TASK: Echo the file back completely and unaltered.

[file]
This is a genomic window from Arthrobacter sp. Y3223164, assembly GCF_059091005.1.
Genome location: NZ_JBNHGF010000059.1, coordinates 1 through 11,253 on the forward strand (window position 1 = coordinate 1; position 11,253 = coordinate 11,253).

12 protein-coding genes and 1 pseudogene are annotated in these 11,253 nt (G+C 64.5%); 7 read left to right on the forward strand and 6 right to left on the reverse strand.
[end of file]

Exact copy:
This is a genomic window from Arthrobacter sp. Y3223164, assembly GCF_059091005.1.
Genome location: NZ_JBNHGF010000059.1, coordinates 1 through 11,253 on the forward strand (window position 1 = coordinate 1; position 11,253 = coordinate 11,253).

12 protein-coding genes and 1 pseudogene are annotated in these 11,253 nt (G+C 64.5%); 7 read left to right on the forward strand and 6 right to left on the reverse strand.